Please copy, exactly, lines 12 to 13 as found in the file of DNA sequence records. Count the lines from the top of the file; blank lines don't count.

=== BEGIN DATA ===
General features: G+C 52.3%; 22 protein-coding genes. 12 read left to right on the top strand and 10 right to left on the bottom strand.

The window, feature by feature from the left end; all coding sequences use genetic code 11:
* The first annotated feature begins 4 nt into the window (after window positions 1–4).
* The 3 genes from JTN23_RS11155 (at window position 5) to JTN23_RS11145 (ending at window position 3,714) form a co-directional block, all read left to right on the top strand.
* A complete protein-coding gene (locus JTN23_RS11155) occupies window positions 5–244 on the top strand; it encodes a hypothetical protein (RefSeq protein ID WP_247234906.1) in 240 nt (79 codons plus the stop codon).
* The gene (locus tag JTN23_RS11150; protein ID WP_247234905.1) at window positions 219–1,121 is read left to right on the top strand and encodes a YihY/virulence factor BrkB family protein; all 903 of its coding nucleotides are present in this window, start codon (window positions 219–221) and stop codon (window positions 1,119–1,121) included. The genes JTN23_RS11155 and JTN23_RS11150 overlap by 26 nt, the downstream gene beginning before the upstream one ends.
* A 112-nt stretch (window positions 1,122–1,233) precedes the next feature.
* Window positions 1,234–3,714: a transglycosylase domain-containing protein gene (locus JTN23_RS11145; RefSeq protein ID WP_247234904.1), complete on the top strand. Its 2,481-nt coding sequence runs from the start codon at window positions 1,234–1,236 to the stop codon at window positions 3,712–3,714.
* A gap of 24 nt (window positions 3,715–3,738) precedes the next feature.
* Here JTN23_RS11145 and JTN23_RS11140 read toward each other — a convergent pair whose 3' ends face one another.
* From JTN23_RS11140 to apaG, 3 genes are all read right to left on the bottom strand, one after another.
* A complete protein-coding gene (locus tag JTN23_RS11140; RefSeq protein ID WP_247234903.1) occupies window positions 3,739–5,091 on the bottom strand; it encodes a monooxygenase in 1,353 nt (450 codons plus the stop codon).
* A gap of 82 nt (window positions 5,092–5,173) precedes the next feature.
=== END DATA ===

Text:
* A complete protein-coding gene (locus tag JTN23_RS11140; RefSeq protein ID WP_247234903.1) occupies window positions 3,739–5,091 on the bottom strand; it encodes a monooxygenase in 1,353 nt (450 codons plus the stop codon).
* A gap of 82 nt (window positions 5,092–5,173) precedes the next feature.